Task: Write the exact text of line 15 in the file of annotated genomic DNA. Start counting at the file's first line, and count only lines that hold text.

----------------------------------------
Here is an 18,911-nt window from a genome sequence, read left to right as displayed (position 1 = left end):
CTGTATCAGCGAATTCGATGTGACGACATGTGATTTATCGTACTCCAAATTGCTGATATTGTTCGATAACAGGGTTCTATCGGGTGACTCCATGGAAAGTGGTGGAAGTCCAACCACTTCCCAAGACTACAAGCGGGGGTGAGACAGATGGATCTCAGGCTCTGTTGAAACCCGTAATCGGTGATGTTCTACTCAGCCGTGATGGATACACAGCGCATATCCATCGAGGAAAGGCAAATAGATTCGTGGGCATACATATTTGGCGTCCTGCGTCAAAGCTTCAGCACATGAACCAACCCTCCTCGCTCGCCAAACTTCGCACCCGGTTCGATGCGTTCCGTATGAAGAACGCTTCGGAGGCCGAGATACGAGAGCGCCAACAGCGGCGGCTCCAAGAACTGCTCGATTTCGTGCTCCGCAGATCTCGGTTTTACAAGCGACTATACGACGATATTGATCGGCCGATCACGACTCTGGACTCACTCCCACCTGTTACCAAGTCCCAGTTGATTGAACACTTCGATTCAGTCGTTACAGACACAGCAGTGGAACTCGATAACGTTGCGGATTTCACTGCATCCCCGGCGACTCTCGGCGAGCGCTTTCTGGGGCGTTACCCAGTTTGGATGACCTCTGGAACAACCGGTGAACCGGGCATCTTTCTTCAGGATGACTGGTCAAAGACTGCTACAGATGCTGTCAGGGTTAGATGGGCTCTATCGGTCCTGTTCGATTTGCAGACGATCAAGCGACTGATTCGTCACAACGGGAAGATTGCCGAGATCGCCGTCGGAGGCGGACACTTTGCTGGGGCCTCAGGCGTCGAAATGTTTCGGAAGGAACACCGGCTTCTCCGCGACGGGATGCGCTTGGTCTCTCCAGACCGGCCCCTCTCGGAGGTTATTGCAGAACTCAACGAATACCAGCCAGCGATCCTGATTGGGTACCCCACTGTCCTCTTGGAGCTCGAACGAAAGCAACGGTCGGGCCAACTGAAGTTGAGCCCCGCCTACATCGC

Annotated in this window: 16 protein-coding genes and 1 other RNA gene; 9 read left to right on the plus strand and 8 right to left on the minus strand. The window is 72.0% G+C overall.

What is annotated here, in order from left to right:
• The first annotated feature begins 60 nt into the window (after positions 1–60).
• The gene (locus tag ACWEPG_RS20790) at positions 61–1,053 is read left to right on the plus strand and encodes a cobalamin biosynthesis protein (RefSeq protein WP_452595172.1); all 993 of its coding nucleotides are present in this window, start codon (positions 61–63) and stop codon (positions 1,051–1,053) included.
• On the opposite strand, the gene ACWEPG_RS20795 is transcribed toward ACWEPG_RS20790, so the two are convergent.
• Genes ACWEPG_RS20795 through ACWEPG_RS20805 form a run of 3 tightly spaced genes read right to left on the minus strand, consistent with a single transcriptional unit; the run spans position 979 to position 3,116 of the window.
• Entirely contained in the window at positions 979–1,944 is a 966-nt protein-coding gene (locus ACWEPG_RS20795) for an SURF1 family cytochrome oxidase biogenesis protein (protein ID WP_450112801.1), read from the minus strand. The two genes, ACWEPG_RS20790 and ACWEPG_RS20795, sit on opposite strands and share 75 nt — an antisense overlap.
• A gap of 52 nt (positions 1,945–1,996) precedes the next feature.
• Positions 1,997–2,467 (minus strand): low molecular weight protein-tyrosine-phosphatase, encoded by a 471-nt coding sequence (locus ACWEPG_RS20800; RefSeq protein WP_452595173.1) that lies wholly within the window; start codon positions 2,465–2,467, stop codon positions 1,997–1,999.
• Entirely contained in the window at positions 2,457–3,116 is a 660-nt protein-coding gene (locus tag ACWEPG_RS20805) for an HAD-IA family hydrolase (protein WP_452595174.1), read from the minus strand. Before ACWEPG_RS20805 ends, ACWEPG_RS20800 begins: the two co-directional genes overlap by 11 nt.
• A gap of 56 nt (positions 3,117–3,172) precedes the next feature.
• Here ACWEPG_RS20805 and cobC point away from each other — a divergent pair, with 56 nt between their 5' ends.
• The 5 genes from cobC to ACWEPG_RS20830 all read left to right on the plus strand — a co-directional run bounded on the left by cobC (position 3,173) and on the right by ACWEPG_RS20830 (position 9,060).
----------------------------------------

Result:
• The 5 genes from cobC to ACWEPG_RS20830 all read left to right on the plus strand — a co-directional run bounded on the left by cobC (position 3,173) and on the right by ACWEPG_RS20830 (position 9,060).